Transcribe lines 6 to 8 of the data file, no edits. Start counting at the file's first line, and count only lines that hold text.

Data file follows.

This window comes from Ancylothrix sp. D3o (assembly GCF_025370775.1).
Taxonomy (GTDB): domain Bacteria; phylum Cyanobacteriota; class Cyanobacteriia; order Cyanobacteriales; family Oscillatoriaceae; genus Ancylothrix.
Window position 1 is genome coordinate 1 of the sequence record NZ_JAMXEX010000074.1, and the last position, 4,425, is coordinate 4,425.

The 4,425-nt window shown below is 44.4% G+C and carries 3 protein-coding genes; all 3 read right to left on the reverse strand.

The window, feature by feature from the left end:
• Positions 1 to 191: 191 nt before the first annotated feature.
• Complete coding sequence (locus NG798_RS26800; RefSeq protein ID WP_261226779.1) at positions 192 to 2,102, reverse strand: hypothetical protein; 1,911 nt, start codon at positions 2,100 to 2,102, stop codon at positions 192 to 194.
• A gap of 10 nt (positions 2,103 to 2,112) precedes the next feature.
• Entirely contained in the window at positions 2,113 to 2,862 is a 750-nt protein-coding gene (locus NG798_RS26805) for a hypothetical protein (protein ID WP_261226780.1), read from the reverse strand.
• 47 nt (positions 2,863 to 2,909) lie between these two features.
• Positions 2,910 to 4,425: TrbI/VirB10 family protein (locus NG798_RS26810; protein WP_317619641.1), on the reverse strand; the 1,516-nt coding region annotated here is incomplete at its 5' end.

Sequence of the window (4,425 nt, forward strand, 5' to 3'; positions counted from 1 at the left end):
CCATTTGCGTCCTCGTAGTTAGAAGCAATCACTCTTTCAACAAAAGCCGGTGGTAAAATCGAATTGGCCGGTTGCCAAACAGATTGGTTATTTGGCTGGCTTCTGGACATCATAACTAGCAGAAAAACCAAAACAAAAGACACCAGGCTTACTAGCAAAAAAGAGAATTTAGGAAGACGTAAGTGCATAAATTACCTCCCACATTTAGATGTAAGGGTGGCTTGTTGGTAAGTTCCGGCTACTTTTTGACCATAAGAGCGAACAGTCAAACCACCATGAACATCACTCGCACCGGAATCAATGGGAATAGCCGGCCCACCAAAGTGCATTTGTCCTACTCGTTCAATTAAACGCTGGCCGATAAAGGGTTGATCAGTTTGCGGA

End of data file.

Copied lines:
• Positions 1 to 191: 191 nt before the first annotated feature.
• Complete coding sequence (locus NG798_RS26800; RefSeq protein ID WP_261226779.1) at positions 192 to 2,102, reverse strand: hypothetical protein; 1,911 nt, start codon at positions 2,100 to 2,102, stop codon at positions 192 to 194.
• A gap of 10 nt (positions 2,103 to 2,112) precedes the next feature.